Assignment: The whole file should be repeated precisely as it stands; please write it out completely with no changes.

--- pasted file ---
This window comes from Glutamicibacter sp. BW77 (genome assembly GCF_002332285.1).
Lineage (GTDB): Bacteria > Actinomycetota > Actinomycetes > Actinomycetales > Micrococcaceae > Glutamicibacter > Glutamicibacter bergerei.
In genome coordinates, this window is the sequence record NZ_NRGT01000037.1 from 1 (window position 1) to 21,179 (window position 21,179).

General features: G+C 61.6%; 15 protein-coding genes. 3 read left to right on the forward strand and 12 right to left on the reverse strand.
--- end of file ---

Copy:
This window comes from Glutamicibacter sp. BW77 (genome assembly GCF_002332285.1).
Lineage (GTDB): Bacteria > Actinomycetota > Actinomycetes > Actinomycetales > Micrococcaceae > Glutamicibacter > Glutamicibacter bergerei.
In genome coordinates, this window is the sequence record NZ_NRGT01000037.1 from 1 (window position 1) to 21,179 (window position 21,179).

General features: G+C 61.6%; 15 protein-coding genes. 3 read left to right on the forward strand and 12 right to left on the reverse strand.